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13

Yahoo rounds the adjusted price to 2 decimals even though dividend amounts often have 3 decimal places. Since they apply the adjustment formula to adjusted prices, if you go far enough back in time, the value they give for Adjusted Price will be different than it would be if there were no rounding. edit: For example, for C (Citigroup), on January 2, 1990, ...


10

Do not passively use Yahoo where you need reliable historical data; it will just fail at one point (from what I have seen due to corporate actions/dividends not properly implemented). Paying for a single alternative data source will not save you either (Bloomberg sometimes reports crazy intraday prices); the only way is to write some data cleaning routines ...


7

Yahoo's historical data is sometimes missing dividends. For example: http://finance.yahoo.com/q/hp?s=VWINX&a=00&b=1&c=2010&d=11&e=20&f=2011&g=v (VWINX) is missing two dividends for 2011, though it has the ones for 2010. Also, this paper: http://arxiv.org/PS_cache/arxiv/pdf/1105/1105.2956v1.pdf from 2010 reports Yahoo finance ...


6

Don't subtract dividends; add them. Add-back the dividends as if they had not been paid out. That will ensure that you have a positive price when deriving the returns. For example, MSFT paid a 0.16 dividend on 2011-15-02. Here are the raw prices, according to Yahoo: date close ---------------- 2011.02.01 27.99 2011.02.02 27.94 2011.02.03 27.65 ...


4

Yahoo data is not as clean as alternative data providers such as CSI. Some issues are: i) data for some tickers is missing, ii) incorrect data (rare but it does happen), iii) sometimes they fail to merge the price histories of firms that undergoe corporate actions (i.e. merger, acquisition, or changes in corporate headquarters).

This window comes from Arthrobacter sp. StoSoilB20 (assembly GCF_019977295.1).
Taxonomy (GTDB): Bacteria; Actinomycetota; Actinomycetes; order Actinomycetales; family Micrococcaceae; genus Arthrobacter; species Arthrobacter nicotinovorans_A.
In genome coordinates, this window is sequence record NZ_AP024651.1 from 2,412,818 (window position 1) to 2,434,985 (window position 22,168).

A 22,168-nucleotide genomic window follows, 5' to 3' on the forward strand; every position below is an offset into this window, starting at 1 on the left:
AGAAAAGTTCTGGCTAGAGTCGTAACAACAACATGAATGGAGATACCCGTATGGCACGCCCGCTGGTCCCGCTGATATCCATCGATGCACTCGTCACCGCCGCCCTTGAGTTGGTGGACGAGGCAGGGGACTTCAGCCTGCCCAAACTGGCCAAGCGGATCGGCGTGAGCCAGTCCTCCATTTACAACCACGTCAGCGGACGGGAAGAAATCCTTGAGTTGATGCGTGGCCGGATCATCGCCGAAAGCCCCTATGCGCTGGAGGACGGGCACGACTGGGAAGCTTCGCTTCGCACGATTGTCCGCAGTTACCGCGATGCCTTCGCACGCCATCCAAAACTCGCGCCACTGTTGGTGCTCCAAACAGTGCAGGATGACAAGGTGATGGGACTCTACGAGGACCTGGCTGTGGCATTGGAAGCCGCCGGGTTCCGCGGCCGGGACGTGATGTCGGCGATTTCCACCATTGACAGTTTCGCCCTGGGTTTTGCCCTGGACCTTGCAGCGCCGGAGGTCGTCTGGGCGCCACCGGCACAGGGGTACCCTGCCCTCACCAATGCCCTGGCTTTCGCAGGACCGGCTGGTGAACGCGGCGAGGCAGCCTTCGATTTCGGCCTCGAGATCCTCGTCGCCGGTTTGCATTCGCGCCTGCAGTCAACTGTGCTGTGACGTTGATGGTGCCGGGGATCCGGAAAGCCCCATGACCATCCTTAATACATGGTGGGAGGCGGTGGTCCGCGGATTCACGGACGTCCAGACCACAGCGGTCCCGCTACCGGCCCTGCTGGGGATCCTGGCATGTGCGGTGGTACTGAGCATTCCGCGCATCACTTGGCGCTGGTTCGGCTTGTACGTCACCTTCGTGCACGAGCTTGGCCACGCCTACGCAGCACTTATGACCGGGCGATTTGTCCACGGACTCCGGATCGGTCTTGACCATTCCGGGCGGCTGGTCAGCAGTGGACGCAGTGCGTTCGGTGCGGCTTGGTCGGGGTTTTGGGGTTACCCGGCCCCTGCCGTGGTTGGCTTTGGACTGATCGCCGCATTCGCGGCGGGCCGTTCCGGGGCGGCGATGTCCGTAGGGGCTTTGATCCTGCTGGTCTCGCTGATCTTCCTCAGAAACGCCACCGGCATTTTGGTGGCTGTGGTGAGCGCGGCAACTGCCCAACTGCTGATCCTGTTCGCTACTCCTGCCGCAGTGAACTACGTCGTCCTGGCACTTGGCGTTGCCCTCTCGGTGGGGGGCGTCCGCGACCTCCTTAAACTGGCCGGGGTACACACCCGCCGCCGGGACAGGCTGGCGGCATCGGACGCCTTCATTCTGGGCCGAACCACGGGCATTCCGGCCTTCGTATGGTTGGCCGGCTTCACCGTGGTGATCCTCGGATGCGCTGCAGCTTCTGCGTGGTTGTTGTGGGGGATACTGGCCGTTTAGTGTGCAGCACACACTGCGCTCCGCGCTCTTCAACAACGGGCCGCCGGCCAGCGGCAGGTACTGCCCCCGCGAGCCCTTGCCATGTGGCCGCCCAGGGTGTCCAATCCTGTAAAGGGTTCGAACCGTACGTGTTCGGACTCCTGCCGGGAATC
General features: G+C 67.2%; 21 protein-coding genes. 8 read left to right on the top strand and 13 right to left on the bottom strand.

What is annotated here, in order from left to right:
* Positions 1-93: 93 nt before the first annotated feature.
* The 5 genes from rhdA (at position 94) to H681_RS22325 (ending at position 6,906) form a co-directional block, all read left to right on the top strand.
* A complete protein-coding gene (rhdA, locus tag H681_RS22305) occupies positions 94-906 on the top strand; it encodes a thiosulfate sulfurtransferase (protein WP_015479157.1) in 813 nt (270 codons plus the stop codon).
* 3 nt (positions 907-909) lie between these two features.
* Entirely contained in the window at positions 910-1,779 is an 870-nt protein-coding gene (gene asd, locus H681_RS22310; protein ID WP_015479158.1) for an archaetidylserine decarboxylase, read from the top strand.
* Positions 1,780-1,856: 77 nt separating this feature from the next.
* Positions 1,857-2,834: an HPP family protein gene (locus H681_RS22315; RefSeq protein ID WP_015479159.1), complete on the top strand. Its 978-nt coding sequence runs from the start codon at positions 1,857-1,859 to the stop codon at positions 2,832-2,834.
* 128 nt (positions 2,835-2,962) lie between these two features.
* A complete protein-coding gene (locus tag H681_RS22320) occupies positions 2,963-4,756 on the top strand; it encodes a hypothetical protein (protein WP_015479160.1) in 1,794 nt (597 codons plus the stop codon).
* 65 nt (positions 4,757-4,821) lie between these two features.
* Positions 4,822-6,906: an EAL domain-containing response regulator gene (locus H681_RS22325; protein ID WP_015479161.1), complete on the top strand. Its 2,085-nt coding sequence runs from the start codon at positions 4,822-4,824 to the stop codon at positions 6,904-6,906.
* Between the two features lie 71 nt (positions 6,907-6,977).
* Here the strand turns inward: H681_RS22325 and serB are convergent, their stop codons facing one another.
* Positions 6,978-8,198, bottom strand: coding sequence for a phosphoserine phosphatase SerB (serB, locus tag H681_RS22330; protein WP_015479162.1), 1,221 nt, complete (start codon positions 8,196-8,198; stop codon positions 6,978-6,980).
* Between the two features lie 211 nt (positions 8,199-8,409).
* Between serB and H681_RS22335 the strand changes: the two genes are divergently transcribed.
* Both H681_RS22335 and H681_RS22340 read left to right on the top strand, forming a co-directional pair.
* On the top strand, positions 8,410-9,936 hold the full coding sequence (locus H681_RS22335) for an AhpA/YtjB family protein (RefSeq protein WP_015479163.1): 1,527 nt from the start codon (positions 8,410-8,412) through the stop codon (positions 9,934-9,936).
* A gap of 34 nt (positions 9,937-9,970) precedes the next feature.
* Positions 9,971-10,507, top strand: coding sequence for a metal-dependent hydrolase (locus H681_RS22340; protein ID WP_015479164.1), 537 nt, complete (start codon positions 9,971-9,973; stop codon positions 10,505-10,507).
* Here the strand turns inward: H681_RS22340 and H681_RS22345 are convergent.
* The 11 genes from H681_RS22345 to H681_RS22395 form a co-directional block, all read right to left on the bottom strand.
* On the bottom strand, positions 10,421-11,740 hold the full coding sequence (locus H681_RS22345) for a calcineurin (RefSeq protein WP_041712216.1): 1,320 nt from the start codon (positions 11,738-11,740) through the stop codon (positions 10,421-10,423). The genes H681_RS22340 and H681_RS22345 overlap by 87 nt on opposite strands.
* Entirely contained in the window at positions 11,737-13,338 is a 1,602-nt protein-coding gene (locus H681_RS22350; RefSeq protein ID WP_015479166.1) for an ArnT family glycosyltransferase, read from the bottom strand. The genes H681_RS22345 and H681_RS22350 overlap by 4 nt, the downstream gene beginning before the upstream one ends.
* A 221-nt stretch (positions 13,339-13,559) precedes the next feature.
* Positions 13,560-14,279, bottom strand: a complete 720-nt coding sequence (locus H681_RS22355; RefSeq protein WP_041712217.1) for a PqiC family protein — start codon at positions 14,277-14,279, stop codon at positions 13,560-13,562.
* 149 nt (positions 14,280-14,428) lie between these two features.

4

I read your question as you planning to calculate the daily log return as \begin{equation} \log{\frac{adj.close(t)}{adj.close(t-1)}} \end{equation} which I think might be problematic as the adjusted close does not necessarily represent a "price" that would have been traded at in the past. I think it would be better if you used the adjusted close to derive ...


3

As you pointed out there are many ways to adjust for the roll overs. Hence, I guess you would agree that there is no one-size-fits-all answer to this. It really depends on the usage of the data: First think about how the trades in your back test are structured. If they are longer-term trades and you hold over roll overs then think what you would do if you ...


3

I think the answer is in your question. Yahoo uses a percentage adjustment for adjusted close prices. So this is the procedure I would do. 1) Calculate the proper return for each day (taking into account splits and divs). 2) Apply the returns going backwards from the current price. By doing it this way it is impossible to get a negative adjusted price, ...


3

The problem is, you're calculating the "return on investment" or "return on original investment". Anytime you are given back ALL or MORE THAN your original investment, you are no longer "invested". As a result, calculating "return on investment" no longer applies. For example with a 100% return of capital, the "original investment" drops to zero. So, ...


3

There is a major bug when you are getting information from exchanges outside USA. If you get the adjusted prices for BOVESPA (Brazilian Stock Exchange) for example, it will only consider the events that happened using the US Calendar and not the Brazilian calendar of working days, this leads to a lack of information on other exchanges. Be aware of this if ...


2

Yahoo data is good enough, but it has its quirks. As people have mentioned, sometimes it does miss out on corporate actions. I remember a while back I was looking at price for Ford (F) around 1999 , and computing my own adjusted close using yahoo's methodology and noticed that yahoo was missing a dividend payment in 1999(which I verified from bloomberg). ...


1

Claudio Albanese has a paper on the topic of GPUs and CVA computations. Here is one of his papers: link to paper


1

This book is quite good as a starting point: http://www.amazon.co.uk/Counterparty-Credit-Risk-Challenge-Financial/dp/047068576X



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